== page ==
And, of course, its not just a supine attitude that May must assume in front of Trump. A Britain looking to life outside the wider remit and power it enjoys as part of the EU, is led to look to continue to obtain the favours of the unsavoury feudal rulers of Saudi Arabia, to be able to continue to sell them billions of dollars of arms to suppress their own peoples, and the peoples of the surrounding area; to continue to funnel billions of dollars of oil revenues through the City of London; and to encourage those tyrants to continue to buy up multi-million dollar properties in London, to spend vast amounts on luxury goods from Harrods and Oxford Street; to continue their purchases of luxury yachts and planes; and to continue to buy the services of high class escorts. 

May's Britain as an increasingly diminishing power, has to put itself in hock to Trump's America, which means that in order to garner some scraps from its table, it will have to do Trump's bidding in the world. In order to trade with the US, Britain will have to surrender all of its own controls and regulations, on things like privatisation of the NHS, use of genetic crops and meat, environmental controls that Trump is shredding, and all protections for workers' rights. Ironically, for now, that also means putting the UK in hock to Putin's Russia, vicariously, as Trump appears in hock for now to Putin.

Whether, this latter relation is simply a matter of a meeting of two giant egos (it is impossible to talk of a meeting of minds in Trump's case, because it is increasingly clear that nothing cerebral is going on under that huge ridiculous thatch, he simply spurts forth, from his mouth, a series of unconnected words, that may be contradicted the following minute) or whether the Kremlin actually does have something on Trump, enabling them to use him as a puppet is for now unknown. Either way tying Britain into such an unstable arrangement is dangerous.

If the Kremlin has something on Trump, then at some point, the US ruling class will remove him by one means or another. If his relation to Putin is simply two right-wing demagogues, with large egos, grooming each other, that is a recipe for a large scale falling out on a personal level at some point. Anyone who watches Trump will recognise the psychological traits that have led some psychologists to analyse him not just as a narcissist, but as psychologically unstable. One day he describes the Washington Post as a terrible organisation whose business is in a state of collapse, the next day he describes it as a vital national institution; one day he describes the US intelligence agencies as acting like the Nazis, and the next says he is there greatest supporter. With Trump anything and everything is either the worst of things or the best of things, depending upon whether in that instant of time he sees it as supportive or critical of his own position and desires. What might be wonderful and astounding today, tomorrow will be awful and on the state of collapse tomorrow. In a world in which there is no need for factual verification, only emotional outburst, nor is there any room for anything but extremes of black and white.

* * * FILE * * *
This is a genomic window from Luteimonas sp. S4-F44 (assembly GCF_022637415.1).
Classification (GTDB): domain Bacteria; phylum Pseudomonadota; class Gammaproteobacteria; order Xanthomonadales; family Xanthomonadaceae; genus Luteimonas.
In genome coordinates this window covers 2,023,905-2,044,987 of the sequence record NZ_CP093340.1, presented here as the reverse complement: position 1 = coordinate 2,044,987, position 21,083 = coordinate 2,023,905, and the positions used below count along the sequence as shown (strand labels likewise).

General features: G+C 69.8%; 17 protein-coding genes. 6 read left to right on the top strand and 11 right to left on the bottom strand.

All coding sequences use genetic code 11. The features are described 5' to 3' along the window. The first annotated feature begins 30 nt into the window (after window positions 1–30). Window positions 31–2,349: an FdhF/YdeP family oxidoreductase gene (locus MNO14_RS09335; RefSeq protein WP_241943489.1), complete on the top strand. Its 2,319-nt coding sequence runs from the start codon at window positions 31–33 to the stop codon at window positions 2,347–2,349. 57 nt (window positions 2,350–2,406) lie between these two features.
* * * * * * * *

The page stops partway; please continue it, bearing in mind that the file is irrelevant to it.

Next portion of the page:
This is rather like the wild swings that Stalin's politics endured in the 1920's and 1930's, going from industrialisation at a snail's pace, to be dropped for forced march industrialisation; the politics of the Third Period, dropped and swapped for the Popular Front. And, of course, whenever the policy zigged from one position, or zagged back from another, all those sycophants that were dragged along in its train, risked not switching their own position quickly enough, finding themselves on the wrong side of Stalin's true course, and thereby liable to become overnight an enemy of the people, put up to a show trial and summarily shot.

That is the world that Theresa May is taking Britain into. Mexico was well shot of its visit to Trump, well shot of occupying the position of being the next bit of “pussy” for Trump to grab with his tiny podgy fingers.